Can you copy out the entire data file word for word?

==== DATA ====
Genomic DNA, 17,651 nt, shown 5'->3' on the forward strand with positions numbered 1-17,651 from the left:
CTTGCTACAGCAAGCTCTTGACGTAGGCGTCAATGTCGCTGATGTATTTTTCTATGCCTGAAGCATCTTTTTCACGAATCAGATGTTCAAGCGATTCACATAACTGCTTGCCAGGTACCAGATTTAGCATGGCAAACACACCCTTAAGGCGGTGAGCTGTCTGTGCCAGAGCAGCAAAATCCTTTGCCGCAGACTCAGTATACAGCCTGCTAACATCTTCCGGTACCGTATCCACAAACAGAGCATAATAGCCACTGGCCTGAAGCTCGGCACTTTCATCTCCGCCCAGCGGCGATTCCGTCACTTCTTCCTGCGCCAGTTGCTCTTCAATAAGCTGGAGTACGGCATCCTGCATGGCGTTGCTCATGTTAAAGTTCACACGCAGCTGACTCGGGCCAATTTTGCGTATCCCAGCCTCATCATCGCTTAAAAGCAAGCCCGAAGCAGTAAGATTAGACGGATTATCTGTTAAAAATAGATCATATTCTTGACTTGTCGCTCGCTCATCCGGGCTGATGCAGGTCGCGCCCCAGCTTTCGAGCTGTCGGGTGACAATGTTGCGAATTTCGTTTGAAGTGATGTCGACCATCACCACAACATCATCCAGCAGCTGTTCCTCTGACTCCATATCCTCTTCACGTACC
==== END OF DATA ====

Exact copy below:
Genomic DNA, 17,651 nt, shown 5'->3' on the forward strand with positions numbered 1-17,651 from the left:
CTTGCTACAGCAAGCTCTTGACGTAGGCGTCAATGTCGCTGATGTATTTTTCTATGCCTGAAGCATCTTTTTCACGAATCAGATGTTCAAGCGATTCACATAACTGCTTGCCAGGTACCAGATTTAGCATGGCAAACACACCCTTAAGGCGGTGAGCTGTCTGTGCCAGAGCAGCAAAATCCTTTGCCGCAGACTCAGTATACAGCCTGCTAACATCTTCCGGTACCGTATCCACAAACAGAGCATAATAGCCACTGGCCTGAAGCTCGGCACTTTCATCTCCGCCCAGCGGCGATTCCGTCACTTCTTCCTGCGCCAGTTGCTCTTCAATAAGCTGGAGTACGGCATCCTGCATGGCGTTGCTCATGTTAAAGTTCACACGCAGCTGACTCGGGCCAATTTTGCGTATCCCAGCCTCATCATCGCTTAAAAGCAAGCCCGAAGCAGTAAGATTAGACGGATTATCTGTTAAAAATAGATCATATTCTTGACTTGTCGCTCGCTCATCCGGGCTGATGCAGGTCGCGCCCCAGCTTTCGAGCTGTCGGGTGACAATGTTGCGAATTTCGTTTGAAGTGATGTCGACCATCACCACAACATCATCCAGCAGCTGTTCCTCTGACTCCATATCCTCTTCACGTACC